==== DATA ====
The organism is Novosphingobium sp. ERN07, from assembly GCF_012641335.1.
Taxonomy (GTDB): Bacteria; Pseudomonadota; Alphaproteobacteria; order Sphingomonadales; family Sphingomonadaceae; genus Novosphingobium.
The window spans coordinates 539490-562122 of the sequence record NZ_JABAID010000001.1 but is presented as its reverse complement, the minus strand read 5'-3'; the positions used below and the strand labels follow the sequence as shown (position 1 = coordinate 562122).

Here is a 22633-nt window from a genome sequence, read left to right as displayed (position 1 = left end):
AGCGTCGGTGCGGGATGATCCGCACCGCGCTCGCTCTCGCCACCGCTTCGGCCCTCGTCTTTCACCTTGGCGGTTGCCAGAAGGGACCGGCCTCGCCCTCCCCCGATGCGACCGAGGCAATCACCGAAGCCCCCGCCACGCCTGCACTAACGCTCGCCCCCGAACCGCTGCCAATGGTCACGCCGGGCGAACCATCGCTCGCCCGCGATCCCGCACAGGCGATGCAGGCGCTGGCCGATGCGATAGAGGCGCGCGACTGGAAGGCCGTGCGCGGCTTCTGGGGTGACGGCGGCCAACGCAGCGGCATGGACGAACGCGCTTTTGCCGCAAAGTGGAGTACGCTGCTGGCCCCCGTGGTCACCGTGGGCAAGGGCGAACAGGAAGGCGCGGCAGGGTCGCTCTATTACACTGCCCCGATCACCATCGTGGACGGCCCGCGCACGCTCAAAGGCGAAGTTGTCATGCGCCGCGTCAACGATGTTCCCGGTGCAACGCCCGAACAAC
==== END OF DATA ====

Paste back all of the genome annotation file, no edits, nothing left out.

The organism is Novosphingobium sp. ERN07, from assembly GCF_012641335.1.
Taxonomy (GTDB): Bacteria; Pseudomonadota; Alphaproteobacteria; order Sphingomonadales; family Sphingomonadaceae; genus Novosphingobium.
The window spans coordinates 539490-562122 of the sequence record NZ_JABAID010000001.1 but is presented as its reverse complement, the minus strand read 5'-3'; the positions used below and the strand labels follow the sequence as shown (position 1 = coordinate 562122).

Here is a 22633-nt window from a genome sequence, read left to right as displayed (position 1 = left end):
AGCGTCGGTGCGGGATGATCCGCACCGCGCTCGCTCTCGCCACCGCTTCGGCCCTCGTCTTTCACCTTGGCGGTTGCCAGAAGGGACCGGCCTCGCCCTCCCCCGATGCGACCGAGGCAATCACCGAAGCCCCCGCCACGCCTGCACTAACGCTCGCCCCCGAACCGCTGCCAATGGTCACGCCGGGCGAACCATCGCTCGCCCGCGATCCCGCACAGGCGATGCAGGCGCTGGCCGATGCGATAGAGGCGCGCGACTGGAAGGCCGTGCGCGGCTTCTGGGGTGACGGCGGCCAACGCAGCGGCATGGACGAACGCGCTTTTGCCGCAAAGTGGAGTACGCTGCTGGCCCCCGTGGTCACCGTGGGCAAGGGCGAACAGGAAGGCGCGGCAGGGTCGCTCTATTACACTGCCCCGATCACCATCGTGGACGGCCCGCGCACGCTCAAAGGCGAAGTTGTCATGCGCCGCGTCAACGATGTTCCCGGTGCAACGCCCGAACAAC